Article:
Saltwhistle III: Rach & Tony
14th May 2012
St Georges, Bermuda
Here we are now in Bermuda having avoided being lost in the triangle. If you have seen the chart for this area you can well understand why so many boats have been lost, its reefs galore. It took five and a half days to get here and was our longest trip sailing two-handed. On the whole the watch system worked very well on a 4-3-3-4 hour system with Tony going down first at 7pm. The first day was good sailing followed by two days of motoring with intermittent attempts to sail but the wind was too weak to push our 14 tonnes along. We took the opportunity to skinny-dip, one at a time, with closest land five miles below. Not as mind-bending as you might think.
By day three we were getting good wind carrying us off to the north-east before a tactical gybe to the west in expectation of the cold front passing through (it did and we got wet) giving us a westerly wind to carry into St Georges. Alas the weather gods didn’t play ball so we motored the last 30 miles whilst the wind was fluky, before becoming the start of the dreaded northerly. One boat following us had engine failure and were forced to tack up, making only 3 miles in one 24 hour period. The first mate was in tears and I don’t blame her.
On arrival at 2am we were directed to the Customs berth to complete clearances before being allowed to anchor in the bay and finally get to sleep at 4:30am (okay, we had a couple of vinos to celebrate our arrival). We figure we did pretty well as we made three-quarters and half a day on Halo and Pinta respectively, who left a day before us. They had a lot more motoring in light winds and poor old Pinta got caught in lightening storm and lost their GPS antenna. Also, the winds carrying us north-east must have been too good for Quivera II to ignore – they left the same time as us but have not arrived here so we assume they have carried on to the Azores.
We have just spent the last couple of days relaxing around St Georges and catching up on sleep. Yesterday was a nail-biter at the pub watching the final day of the Premiership. Thank God Arsenal finally pulled out a winner out. I hope Kevin Keegan was watching Man U in the two minutes after their game finished – 125 seconds of thinking they’d won the Premiership before a deafening silence and realisation they had won nothing. In the immortal words of Sir Alex: “Football. Bloody hell.”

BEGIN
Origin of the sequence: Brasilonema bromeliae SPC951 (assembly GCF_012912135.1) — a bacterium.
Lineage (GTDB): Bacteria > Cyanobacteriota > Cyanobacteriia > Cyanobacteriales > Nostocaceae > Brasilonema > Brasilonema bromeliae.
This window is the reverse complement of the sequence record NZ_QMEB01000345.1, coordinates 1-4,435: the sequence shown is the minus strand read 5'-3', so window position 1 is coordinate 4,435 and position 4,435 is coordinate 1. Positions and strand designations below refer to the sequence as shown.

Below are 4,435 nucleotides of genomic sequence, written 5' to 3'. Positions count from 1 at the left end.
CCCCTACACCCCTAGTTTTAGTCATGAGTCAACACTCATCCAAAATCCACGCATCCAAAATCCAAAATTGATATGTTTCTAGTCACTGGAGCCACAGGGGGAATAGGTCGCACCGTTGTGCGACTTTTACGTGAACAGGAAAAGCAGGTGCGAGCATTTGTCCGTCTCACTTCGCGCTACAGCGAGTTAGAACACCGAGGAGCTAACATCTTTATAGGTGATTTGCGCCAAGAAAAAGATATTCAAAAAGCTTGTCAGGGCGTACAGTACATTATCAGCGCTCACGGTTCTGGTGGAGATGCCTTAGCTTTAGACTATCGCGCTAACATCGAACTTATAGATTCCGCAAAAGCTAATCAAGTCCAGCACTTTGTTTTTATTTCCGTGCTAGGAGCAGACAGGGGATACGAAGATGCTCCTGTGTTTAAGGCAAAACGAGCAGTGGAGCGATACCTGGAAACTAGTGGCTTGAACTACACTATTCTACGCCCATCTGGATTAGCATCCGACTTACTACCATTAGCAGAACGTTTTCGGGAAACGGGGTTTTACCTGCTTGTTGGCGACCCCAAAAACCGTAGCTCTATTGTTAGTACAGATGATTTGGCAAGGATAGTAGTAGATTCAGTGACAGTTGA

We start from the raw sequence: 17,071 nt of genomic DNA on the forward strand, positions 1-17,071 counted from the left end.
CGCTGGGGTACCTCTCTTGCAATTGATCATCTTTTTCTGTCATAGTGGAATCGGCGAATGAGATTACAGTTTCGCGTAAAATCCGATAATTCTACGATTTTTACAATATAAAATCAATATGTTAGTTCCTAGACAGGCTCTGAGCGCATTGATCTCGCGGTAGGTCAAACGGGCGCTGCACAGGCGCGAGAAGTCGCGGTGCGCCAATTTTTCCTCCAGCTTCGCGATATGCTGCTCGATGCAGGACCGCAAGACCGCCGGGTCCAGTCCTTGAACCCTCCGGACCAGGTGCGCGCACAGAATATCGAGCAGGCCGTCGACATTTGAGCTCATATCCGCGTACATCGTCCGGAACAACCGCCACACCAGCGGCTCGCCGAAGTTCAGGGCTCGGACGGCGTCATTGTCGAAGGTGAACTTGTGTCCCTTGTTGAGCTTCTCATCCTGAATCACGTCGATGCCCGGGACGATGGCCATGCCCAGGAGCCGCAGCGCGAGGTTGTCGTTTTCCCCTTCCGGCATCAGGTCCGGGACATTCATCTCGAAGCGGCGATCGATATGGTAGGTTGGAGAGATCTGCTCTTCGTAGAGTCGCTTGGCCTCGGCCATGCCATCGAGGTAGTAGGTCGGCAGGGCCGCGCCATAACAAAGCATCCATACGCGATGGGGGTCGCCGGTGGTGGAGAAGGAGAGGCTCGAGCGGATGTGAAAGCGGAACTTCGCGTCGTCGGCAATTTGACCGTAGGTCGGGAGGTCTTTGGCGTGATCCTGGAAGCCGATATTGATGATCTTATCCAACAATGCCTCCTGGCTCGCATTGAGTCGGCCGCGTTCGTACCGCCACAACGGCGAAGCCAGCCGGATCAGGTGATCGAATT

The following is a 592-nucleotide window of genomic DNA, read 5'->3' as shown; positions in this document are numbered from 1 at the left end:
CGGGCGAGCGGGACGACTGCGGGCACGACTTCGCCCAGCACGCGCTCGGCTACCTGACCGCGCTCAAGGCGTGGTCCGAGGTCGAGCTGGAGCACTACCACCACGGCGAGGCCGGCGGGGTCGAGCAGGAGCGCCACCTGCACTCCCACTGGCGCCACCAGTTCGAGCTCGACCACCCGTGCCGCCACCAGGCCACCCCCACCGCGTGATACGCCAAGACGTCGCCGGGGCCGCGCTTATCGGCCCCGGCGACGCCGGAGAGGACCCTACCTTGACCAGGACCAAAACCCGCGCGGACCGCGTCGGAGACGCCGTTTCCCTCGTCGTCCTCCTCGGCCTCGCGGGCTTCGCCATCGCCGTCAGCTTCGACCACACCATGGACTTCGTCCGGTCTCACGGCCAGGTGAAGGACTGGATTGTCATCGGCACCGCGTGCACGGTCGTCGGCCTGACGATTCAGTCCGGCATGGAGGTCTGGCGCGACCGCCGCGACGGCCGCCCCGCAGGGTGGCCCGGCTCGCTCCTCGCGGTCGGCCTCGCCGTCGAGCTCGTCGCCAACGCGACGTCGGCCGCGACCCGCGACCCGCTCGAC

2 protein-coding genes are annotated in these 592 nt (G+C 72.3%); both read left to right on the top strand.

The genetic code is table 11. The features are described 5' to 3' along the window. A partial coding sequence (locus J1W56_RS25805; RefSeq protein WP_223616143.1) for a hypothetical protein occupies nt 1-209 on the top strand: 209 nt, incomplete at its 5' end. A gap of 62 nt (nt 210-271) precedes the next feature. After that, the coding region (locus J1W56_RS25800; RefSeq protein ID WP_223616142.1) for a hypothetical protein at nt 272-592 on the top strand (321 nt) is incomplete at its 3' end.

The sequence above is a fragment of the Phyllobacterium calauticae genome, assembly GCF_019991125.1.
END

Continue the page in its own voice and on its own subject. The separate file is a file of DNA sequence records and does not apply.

Today we will crack on with a few maintenance jobs – main engine oil change and secondary filter change (Tony did the first filter en-route when we started losing power). One of our autopilot rams seized up but we carry a spare and also did that replacement en-route, which made the steering much lighter. The ram that failed is an original (so 14 years old) and has put in a lot of service with two return trips to the Caribbean and one to the Baltic. Pinta recently bought a new ram so we will find out what they paid and then buy a new one in the States.
We figure we will stay in Bermuda for up to two weeks whilst we explore, do maintenance, relax, dive/snorkel and wait for a weather window for Newport, Road Island. I must say that it is decidedly chilly now that we are 830 miles north and I had to break the duvets out of their bags. We bumped into Richard (Sya) yesterday as he was checking out at Customs and, like Tony, he was wearing long trousers. He left yesterday for the Azores and we pity him because today there are easterly winds – weather gods again!
In the next couple of days we will take the boat around to Hamilton, the capital. We met a Bermudan couple in Virgin Gorda Sound on their lovely Oyster 54 ‘Magic’. They offered to provide an introduction to the local yacht club so that will be an opportunity to tidy ourselves up a bit. One of the quirky things here is that there is no car rental – for tourists it is either mopeds, buses or taxis. Moped hire tomorrow then, yee hah.
Just turned the radio on and heard Quivera II entering the channel. I gave them a call on the blower and they were having a bit of bother with Customs – essentially they have been ordered to tie up on the Customs pontoon despite reporting problems manoeuvring due to a broken engine control stick. Obviously it would be safer to anchor and dinghy to Customs (as we do everywhere else) but Customs aren’t having it. We dinghied over to offer some help but Customs gave Tony the ar*e about providing bunting assistance with the rib and wouldn’t allow me to go onboard to help with lines. At last sight Quivera II was circling in the harbour whilst four other new arrivals jockeyed for space at Customs. Nightmare, and a triumph of officialdom over good sense. We have noticed that old British colonies can be the most dogmatic about “the rules”.
Swimming mid Atlantic
63 miles and 10 hours to go
Floating data buoy
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